Kevin Crokesmith and his assistant, stood patiently in the reception area. The Crematorium people slid about with subdued faces in a monotony of black. “Well, Wendy are we early or are the girls late. She’ll be arriving soon.” His face was a slightly pinker version of the grey of his shirt and his too-wide black tie made him look like a lollypop. Wendy Boilings gave him a nod as she watched the Crokesmith girls tumble through the door, the taller one breathless the rounder one even more so. “The hearse is just coming.”
It isn’t keeping his job or not that matters, but what happens next for Donald Trump. A divorce filing is coming closer, the date likely to be nearer to the 20th January than not, when eyes will have shifted to the incoming president. His third divorce after a fifteen year marriage to Melania will be an expensive business for Mr Trump. How expensive depends on the terms of the prenuptial agreement Mrs Trump will have signed.
When he woke up Curly was extremely cold, much colder than he had ever been before. Alone and on the edge of being able to move he was afraid. But he could feel the rising sun warming the wall of the hive and slowly he found he could move a little bit, then more asContinue reading “The Three Bees Chapter 8 – And then the cold came”
Prologue “What do you mean?” Hotpot stopped chewing for a moment to consider what he meant but he couldn’t remember. “She’s the one who knows” said Hotpot staring out of the field shelter at the gate where a middle-aged woman was fiddling with the latch. “And the others, the one she calls William and thoseContinue reading “The Sheep & The Grey Horse”
Looked up at the squeak. The door opened: grey eyes brimming soft as she said: “Have you got everything then?” Stuffing socks in corners, books between the layers, a muddle of colours in the frame of bluegrey and we two looked together at the open jaws waiting gently to close and shut the things away.Continue reading “Short Story (1982)”
Getting through the publishing process, or not? It’s taken weeks to get over the trauma of the structural edit of the Draftsman. And in between then and now, life and the outside world have weaseled their ways into brain and heart to make it even harder to think fiction.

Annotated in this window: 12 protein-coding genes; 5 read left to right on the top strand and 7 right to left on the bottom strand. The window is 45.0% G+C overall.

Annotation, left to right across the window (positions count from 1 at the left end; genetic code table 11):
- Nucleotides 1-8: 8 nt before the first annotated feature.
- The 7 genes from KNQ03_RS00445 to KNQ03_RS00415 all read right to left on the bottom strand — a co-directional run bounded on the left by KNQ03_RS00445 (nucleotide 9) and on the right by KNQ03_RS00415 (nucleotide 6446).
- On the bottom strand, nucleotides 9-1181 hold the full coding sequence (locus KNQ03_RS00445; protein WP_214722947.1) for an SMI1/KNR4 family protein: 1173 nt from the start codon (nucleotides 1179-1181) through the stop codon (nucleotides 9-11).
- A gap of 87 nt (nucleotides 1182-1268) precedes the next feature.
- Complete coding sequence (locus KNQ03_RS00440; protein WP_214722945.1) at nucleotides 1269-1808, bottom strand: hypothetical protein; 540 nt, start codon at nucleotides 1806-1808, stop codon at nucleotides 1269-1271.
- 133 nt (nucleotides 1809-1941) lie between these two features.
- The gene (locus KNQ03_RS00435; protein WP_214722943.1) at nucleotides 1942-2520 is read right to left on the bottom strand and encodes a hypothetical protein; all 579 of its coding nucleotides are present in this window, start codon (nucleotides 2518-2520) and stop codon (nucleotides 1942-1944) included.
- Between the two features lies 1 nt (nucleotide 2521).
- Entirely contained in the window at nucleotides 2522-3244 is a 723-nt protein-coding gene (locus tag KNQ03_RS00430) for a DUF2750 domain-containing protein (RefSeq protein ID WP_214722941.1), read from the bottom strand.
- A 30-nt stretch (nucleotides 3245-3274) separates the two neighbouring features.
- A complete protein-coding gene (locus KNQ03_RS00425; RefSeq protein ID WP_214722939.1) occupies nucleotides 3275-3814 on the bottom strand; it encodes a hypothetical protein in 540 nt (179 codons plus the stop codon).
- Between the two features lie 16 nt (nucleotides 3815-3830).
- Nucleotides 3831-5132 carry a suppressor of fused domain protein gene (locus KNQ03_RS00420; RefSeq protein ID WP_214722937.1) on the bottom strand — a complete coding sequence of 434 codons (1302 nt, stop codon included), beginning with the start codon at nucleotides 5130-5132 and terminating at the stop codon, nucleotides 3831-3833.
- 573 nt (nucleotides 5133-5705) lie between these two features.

It’s only a pony, but only a pony is so much more.
Trepidations aside I did really enjoy this book. It helps that technology plays a big part and although there were a few holes, for the most part the technical stuff’s convincing. More significantly this book exploits everything it’s possible to do with digital technology for page layout, composition and printing. Hughes uses typography and exploits the precision of inkjet digital printing to convey the characters’ experiences, often in ways not possible in the pre-digital imaging age.
It’s rare that a novel, especially a first novel, transports the reader so completely and so persistently into another space. Djinn Patrol on the Purple Line by Deepa Anappara is set om a large but unspecified Indian city. Young children have started to disappear from a local basti, a slum. The eponymous Djinn Patrol is a small group of children led by nine year old Jai, a little boy who along with his friends lives in the basti. Obsessed with television cop programmes and keen to become a detective, Jai decides to investigate.
I have heard that when starting out as a novelist, getting your manuscript finished is the easy bit. I always thought that a little bit silly, because you’ve sweat blood over the thing, spent months or even years on it. But I’m beginning to see there is some sense to this. For a start there’s all the additional prep, the formating and understanding the process. Then there’s the cover design and blurb to sort, both of which are easy and exciting. But then comes the structural edit. This is not nearly so easy or as exciting, and sweating blood plays no part.